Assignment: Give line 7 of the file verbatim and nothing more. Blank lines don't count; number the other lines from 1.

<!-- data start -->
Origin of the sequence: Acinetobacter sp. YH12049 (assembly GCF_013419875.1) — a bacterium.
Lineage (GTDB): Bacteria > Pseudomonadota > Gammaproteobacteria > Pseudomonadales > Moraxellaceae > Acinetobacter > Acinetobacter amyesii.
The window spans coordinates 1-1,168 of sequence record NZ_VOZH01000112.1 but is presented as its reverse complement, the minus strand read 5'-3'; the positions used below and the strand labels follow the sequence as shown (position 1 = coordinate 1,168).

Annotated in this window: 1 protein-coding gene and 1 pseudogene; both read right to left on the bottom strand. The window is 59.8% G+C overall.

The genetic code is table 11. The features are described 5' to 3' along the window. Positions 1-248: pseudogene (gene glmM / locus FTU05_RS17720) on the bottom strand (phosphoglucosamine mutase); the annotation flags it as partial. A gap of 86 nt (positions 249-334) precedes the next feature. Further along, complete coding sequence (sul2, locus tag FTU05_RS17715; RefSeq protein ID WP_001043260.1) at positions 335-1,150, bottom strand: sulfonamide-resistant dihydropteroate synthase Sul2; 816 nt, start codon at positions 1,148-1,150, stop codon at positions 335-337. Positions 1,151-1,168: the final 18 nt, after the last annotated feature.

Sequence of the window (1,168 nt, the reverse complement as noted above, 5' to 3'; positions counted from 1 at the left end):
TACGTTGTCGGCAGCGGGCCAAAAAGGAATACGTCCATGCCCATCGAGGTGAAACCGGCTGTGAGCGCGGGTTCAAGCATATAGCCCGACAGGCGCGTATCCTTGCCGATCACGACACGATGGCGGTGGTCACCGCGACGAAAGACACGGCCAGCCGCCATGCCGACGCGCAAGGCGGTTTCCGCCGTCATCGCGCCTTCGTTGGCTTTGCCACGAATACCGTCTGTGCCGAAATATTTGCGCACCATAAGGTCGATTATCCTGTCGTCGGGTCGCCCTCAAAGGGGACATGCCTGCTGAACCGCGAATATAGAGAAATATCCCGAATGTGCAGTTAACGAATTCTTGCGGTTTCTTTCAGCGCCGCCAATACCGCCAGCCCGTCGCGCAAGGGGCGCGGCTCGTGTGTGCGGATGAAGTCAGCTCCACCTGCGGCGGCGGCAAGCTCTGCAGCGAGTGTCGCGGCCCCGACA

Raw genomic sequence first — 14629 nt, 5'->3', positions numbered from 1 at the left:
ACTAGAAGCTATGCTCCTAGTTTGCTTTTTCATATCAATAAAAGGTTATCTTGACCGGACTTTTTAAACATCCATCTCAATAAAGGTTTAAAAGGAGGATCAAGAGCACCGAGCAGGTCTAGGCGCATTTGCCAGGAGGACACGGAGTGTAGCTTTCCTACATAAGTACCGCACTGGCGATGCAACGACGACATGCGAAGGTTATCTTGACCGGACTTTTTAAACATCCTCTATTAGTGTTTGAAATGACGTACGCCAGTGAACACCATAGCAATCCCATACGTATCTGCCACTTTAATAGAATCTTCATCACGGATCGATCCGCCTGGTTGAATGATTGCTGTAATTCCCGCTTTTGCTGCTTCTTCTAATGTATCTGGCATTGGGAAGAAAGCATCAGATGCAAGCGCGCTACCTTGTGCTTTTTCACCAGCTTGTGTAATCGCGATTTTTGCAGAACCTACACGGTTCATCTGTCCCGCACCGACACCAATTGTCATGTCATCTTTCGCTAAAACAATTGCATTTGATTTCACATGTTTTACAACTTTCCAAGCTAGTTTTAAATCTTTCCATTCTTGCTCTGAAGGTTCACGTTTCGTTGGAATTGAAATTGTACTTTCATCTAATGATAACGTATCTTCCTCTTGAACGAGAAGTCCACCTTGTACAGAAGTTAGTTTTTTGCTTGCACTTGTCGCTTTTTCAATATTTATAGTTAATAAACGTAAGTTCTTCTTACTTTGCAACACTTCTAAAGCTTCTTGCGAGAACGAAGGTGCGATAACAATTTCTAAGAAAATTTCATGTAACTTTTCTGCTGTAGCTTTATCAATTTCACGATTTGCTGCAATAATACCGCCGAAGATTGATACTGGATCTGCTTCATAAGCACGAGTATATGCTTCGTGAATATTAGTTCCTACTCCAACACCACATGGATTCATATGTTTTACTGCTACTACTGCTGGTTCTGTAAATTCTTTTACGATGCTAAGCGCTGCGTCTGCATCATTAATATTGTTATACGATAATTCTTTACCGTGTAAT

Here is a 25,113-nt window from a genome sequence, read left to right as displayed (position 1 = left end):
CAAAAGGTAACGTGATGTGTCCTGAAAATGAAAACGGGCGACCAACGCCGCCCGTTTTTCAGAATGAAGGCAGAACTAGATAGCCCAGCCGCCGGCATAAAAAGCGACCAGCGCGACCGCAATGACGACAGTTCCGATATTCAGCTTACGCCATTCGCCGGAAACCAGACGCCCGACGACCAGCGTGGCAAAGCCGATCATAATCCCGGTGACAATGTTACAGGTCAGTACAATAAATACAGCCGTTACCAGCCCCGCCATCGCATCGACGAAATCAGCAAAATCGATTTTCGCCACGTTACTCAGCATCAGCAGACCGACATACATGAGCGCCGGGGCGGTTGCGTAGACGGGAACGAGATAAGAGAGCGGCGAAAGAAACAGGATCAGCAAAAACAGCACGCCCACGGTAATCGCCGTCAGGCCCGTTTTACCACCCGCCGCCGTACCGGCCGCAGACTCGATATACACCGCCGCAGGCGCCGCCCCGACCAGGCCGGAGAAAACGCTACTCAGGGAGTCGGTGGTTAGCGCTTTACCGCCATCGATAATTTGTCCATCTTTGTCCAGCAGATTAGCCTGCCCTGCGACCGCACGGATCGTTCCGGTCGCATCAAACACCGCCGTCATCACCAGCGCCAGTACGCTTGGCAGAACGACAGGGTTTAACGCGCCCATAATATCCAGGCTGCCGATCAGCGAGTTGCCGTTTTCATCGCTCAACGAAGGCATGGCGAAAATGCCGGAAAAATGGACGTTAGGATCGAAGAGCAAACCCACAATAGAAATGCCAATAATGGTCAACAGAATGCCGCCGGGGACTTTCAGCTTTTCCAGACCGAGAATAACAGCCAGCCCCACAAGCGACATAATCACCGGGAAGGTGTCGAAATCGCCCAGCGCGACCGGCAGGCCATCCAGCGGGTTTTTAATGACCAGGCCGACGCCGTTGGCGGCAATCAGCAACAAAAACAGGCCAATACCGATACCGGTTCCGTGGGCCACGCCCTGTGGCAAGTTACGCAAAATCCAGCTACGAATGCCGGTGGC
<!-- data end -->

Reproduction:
TACGTTGTCGGCAGCGGGCCAAAAAGGAATACGTCCATGCCCATCGAGGTGAAACCGGCTGTGAGCGCGGGTTCAAGCATATAGCCCGACAGGCGCGTATCCTTGCCGATCACGACACGATGGCGGTGGTCACCGCGACGAAAGACACGGCCAGCCGCCATGCCGACGCGCAAGGCGGTTTCCGCCGTCATCGCGCCTTCGTTGGCTTTGCCACGAATACCGTCTGTGCCGAAATATTTGCGCACCATAAGGTCGATTATCCTGTCGTCGGGTCGCCCTCAAAGGGGACATGCCTGCTGAACCGCGAATATAGAGAAATATCCCGAATGTGCAGTTAACGAATTCTTGCGGTTTCTTTCAGCGCCGCCAATACCGCCAGCCCGTCGCGCAAGGGGCGCGGCTCGTGTGTGCGGATGAAGTCAGCTCCACCTGCGGCGGCGGCAAGCTCTGCAGCGAGTGTCGCGGCCCCGACA